How do I choose the best Fusilli pasta?

Fusilli pasta has many uses.

Choosing the best fusilli pasta can depend on whether the recipe calls for fresh or dry pasta, the size and type of fusilli pasta you want, and your budget. Fusilli pasta is shaped like a spiral and can be used alone with sauces, in pasta salads, added to soups or as part of a casserole. Traditionally, the best fusilli pasta is homemade, because the freshest ingredients, family recipes and time-honored production methods tend to create the tastiest and most tender pasta.

Some brands of fusilli pasta are available in the refrigerated section of many supermarkets.

Translated from Italian, fusilli means “small spindles” and is a dough that is instantly recognizable by its corkscrew shape. Fusilli has a few variations, such as the hollow version known as fusilli bucati and a longer variation known as fusilli napoletani. This type of pasta is great when paired with sauces because its tightly rolled shape holds liquids well. Fusilli is also a good choice for fresh pasta salads.

Al dente fusilli can be topped with chopped tomatoes and fresh herbs for a quick bite.

When choosing store-bought fusilli, determine which size and shape best suits your recipes, as well as the cut dies, grains, and brands used to make the fusilli dough. All these factors contribute to the flavor and consistency of the dough. Some experts suggest that you look for Italian brands when buying fusilli from a store, because they are typically produced in an old-fashioned way that uses bronze-cut dies.

The cutting dies used to make the dough can affect the taste of the dough and the type of texture and porosity it has; this affects whether the sauces slip or stick to the dough. Pasta cutting dies are wheel-shaped metal fittings that are used to extrude pasta from its basic shape into distinctive shapes and lengths like fettuccine, spaghetti, fusilli or other type of pasta. The dies are usually of the bronze type traditionally used in Italy and which create a rough, handcrafted appearance and porous texture, or non-stick synthetic dies which, as the name suggests, create smooth doughs with a smooth surface. The bronze dies that create the rougher fusilli dough are considered the better of the two methods, because the porous quality of the dough better absorbs sauces and seasonings.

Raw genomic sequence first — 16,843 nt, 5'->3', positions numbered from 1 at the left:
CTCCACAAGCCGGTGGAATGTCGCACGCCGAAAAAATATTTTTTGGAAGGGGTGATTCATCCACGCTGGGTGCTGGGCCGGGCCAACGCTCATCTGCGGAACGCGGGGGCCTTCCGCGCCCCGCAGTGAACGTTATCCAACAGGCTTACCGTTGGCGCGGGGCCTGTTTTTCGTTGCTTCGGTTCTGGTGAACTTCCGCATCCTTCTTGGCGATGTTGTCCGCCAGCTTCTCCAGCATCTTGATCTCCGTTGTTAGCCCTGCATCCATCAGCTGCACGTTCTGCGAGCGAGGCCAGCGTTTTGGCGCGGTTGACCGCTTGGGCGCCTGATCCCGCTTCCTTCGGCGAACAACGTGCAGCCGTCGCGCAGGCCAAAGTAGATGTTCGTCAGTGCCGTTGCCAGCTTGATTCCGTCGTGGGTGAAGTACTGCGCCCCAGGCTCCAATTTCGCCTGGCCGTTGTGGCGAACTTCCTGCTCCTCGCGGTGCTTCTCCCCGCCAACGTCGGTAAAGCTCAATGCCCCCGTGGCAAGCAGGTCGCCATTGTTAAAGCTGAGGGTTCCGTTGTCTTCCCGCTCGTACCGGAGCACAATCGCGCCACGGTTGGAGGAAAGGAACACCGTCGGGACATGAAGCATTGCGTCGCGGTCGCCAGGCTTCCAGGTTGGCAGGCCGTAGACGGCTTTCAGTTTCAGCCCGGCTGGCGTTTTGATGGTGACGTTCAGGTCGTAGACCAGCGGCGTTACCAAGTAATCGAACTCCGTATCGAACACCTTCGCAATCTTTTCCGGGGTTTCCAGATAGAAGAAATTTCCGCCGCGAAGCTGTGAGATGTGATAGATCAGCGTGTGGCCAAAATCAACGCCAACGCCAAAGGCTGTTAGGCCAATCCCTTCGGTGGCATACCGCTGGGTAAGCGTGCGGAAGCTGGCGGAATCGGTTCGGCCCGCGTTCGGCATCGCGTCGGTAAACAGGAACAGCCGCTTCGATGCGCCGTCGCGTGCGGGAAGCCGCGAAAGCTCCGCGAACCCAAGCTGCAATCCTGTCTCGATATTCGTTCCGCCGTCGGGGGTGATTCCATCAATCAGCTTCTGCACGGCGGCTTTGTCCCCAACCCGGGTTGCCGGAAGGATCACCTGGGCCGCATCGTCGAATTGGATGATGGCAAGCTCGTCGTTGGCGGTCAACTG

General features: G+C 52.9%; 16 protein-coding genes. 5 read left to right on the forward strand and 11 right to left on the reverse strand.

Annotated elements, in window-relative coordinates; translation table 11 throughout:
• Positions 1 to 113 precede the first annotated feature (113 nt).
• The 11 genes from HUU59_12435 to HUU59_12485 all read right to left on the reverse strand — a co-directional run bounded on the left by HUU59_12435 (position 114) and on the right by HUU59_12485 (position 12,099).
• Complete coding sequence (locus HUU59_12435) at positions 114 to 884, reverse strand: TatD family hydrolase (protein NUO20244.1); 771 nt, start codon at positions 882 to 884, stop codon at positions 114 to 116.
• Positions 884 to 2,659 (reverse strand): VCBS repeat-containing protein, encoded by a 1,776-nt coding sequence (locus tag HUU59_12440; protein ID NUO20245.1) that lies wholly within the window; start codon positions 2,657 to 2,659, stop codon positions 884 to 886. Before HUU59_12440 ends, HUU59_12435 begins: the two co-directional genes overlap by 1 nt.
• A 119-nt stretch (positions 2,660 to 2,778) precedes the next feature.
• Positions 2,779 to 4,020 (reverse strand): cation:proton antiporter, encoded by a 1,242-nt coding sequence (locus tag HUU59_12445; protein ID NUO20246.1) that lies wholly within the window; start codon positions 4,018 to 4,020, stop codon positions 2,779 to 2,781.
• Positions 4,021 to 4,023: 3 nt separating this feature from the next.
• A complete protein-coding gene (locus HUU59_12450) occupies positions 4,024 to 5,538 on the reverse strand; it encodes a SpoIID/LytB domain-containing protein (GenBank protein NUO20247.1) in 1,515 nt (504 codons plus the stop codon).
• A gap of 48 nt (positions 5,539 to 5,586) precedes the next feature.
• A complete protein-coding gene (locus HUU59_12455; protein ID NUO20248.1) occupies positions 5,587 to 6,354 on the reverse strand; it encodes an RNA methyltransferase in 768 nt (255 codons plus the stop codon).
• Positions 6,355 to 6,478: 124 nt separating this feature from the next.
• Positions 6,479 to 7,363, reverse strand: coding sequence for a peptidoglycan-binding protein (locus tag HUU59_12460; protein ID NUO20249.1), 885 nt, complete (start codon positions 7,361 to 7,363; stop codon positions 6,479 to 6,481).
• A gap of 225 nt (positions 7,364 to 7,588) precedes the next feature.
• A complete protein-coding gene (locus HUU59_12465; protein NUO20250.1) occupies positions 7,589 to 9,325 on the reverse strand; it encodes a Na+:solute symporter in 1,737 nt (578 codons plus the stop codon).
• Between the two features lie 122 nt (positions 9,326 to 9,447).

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Your budget is another consideration when choosing the best fusilli pasta. Italian-made pasta and organic pasta will cost more than homemade pasta. Whole wheat pasta is also more expensive, but it is a tasty and healthy alternative to semolina pasta. Some brands of fusilli pasta are available fresh in the refrigerated section of many supermarkets.

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